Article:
With "Keeping up Appearances," FNL struggles a bit, under the strain of both trying to set up next week's send-off of Jason (Scott Porter) and carrying together a theme of fatherhood. In turn, the series loses some of the momentum it gained from last week's remarkable turn ("It Ain't Easy Being J.D. McCoy"). That's not to say it wasn't an enjoyable hour of television, because while we somehow lost the Julie/Matt storyline this week (WTF?) there was still plenty to be enamored with -- like more Crucifictorious! (We'll get to that later).
The theme here was obviously fatherhood, and the different ways that fathers bridge the gap with their sons. On the football field, the fathers profiled couldn't be more different. Joe McCoy (D.W. Moffet), we've established, is the controlling "stage mom in jeans," a regular Marv Marinovich, who probably even presides over young J.D.'s bowel movements. And if it isn't obvious enough that he's this season's villain, who do we hear singing during the McCoy hosted dinner with the Taylors? Why that's none other than Chris Mulkey (singing "Blue Highway"*) who played one of last season's villains (Coach Taylor's replacement).
*Keep your day job, Chris!
Meanwhile, at the other end of the spectrum, we meet the father of fullback Jamarcus, who didn't even know his son plays football. Coach Taylor serves as a second father to both JaMarcus and J.D., filling in the blanks at both ends for the over- and under-parenting. Meanwhile Buddy's kids are back in town, and the distance between he and his Californicated kids is felt immediately. There's a bit of Texas versus California nonsense here, and knowing that we likely won't see these kids again makes this part of the story kind of annoying, but it fits well in the theme, especially paired with the straits that Jason faces.
The strings through this episode arc are obviously pulling Jason out of Dillon, as we know the character is being written out, and an episode like this is tough to judge knowing 80% of it is set-up for next week's send-off. Like Buddy, Jason's lady has taken his offspring far away, but unlike Buddy, Jason actually has a shot at putting the family together. The house flip storyline, while a weak plot device in and of itself, served well in showing how far Jason will go to provide for his son.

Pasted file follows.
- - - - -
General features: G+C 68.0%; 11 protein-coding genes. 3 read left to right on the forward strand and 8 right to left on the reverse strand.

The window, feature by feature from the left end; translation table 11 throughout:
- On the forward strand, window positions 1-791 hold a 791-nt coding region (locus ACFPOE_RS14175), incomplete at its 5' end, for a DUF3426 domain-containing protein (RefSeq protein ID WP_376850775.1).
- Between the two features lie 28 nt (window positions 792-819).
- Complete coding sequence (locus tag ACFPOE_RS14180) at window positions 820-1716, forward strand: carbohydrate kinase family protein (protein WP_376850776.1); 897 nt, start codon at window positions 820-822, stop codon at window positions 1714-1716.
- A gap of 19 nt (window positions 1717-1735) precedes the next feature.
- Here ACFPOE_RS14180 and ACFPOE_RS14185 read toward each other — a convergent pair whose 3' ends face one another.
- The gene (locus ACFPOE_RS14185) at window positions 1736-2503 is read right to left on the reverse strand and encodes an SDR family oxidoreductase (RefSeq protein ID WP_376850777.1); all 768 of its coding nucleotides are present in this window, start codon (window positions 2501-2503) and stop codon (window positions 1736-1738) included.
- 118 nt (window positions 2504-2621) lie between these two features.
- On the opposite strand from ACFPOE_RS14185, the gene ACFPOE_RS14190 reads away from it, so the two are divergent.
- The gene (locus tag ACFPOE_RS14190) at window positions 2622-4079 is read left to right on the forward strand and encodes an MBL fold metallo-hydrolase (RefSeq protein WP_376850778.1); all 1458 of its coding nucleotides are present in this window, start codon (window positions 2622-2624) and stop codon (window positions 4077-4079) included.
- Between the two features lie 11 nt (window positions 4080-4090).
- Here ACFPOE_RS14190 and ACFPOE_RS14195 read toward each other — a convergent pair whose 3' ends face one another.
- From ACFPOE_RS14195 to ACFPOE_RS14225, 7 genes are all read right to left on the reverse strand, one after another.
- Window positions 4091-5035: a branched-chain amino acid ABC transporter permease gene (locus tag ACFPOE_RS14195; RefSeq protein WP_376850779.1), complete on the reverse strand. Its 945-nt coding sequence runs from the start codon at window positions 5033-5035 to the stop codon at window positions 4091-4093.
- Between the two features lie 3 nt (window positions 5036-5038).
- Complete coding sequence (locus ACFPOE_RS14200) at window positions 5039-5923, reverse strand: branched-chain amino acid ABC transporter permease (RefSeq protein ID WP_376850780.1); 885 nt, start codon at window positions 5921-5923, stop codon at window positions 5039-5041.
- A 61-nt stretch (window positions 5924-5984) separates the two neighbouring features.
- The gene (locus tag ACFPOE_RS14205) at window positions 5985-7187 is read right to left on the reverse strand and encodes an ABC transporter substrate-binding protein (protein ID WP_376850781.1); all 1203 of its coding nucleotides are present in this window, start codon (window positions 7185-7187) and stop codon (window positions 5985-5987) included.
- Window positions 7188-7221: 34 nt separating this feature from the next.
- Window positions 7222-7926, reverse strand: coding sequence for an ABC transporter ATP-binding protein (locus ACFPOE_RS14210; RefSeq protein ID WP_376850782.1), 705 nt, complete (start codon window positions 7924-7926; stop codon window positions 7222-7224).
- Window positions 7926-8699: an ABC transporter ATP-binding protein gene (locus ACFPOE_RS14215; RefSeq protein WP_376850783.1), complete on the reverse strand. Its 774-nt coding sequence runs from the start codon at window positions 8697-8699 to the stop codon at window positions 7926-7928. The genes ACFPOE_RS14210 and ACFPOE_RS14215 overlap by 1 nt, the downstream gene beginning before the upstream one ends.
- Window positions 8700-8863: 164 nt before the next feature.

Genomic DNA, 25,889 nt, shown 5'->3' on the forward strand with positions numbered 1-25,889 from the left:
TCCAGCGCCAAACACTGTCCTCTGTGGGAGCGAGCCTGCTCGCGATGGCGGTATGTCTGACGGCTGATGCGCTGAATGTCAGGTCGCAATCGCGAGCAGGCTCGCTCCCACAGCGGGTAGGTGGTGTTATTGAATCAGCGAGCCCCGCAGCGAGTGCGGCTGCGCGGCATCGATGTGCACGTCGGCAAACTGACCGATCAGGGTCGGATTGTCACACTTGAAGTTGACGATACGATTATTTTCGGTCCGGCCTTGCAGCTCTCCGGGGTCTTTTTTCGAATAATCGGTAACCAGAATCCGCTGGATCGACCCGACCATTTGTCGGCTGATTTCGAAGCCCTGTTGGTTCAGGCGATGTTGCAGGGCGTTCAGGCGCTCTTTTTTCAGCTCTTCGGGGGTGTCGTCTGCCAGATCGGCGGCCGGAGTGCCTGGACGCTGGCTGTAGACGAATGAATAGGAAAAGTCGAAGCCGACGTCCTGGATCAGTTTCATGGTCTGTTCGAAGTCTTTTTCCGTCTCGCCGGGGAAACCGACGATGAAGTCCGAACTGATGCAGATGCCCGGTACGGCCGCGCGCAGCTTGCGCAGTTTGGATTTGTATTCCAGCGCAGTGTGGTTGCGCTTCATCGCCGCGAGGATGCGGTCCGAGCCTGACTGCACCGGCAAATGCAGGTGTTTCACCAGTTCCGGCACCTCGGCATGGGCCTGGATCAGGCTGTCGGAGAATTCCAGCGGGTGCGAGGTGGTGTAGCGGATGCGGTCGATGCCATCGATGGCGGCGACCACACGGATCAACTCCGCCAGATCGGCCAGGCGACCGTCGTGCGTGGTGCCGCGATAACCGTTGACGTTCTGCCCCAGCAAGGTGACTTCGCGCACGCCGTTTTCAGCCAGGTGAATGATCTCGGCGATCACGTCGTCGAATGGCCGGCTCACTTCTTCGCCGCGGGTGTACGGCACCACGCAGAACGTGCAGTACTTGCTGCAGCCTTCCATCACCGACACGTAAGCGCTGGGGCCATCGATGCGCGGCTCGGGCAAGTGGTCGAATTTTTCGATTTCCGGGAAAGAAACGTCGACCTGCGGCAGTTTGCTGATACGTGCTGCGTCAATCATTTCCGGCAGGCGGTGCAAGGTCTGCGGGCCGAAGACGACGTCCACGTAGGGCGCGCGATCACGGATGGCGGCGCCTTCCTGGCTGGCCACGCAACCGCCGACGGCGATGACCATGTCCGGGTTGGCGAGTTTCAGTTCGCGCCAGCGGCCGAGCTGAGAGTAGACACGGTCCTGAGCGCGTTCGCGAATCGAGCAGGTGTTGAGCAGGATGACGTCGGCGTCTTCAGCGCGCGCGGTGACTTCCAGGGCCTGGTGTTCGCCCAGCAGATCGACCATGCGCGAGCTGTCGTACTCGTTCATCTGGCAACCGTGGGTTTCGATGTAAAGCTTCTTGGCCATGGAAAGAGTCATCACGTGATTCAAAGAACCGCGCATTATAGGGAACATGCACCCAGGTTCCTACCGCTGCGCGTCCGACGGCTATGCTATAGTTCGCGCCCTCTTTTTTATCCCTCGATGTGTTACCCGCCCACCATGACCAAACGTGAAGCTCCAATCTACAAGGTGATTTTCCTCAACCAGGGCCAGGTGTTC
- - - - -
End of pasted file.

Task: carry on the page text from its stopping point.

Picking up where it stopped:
The resolution to all the father's problems unfortunately arrives in a contrived fashion, a sort of Friday night version of dues ex machina, where going to a game ultimately solves everything. Joe realizes he's over-parenting, Jamarcus' parents are inspired by their son on the field, and Buddy's family comes together to root on the team. Even Jason gets a little closer to home, by the convenient meeting of a sports agent, who plants a seed that there's a future there for him if he wants it. If Josh Schwartz had written it, someone would have to chime in with "It's a Father's day miracle!"
And yes, there was more Crucifictorious this week, as they performed the Flaming Lips song "She Don't Use Jelly," which is now officially a teen drama classic. Why that song, you say? Well, just look at one of the major sponsors of this fine program (Vaseline) and you'll see it's just another clever product placement for NBC ("She uses, Vaaaaseline ...").
1. While there was no Julie for Coach and Mrs. Coach to show off their parenting skills on, both were parenting like crazy throughout. Whether it was the sit-down with Jamarcus' parents, or Tami's touching guidance to Landry. Even when they're not parents, they're still parenting.
2. I'm not sure what to think of Devin (Stephanie Hunter) yet. It kind of feels like we're getting some characters introduced just in case FNL gets a (deserved) renewal.
Playlist: Friday Night Lights - Episode 3.07
1. "Blue Highway" - Chris Mulkey (video) - Coach and Mrs. Coach dinner at the McCoys
2. "She Don't Use Jelly" - The Flaming Lips - Devin tries to cheer up Landry, reprised during band practice
3. "The Gospel Song" - Colourmusic - football practice
4 "Let U Know" - Plastilina Mosh - second half of the game
Previously: Make Some Memories (Episode 3.06)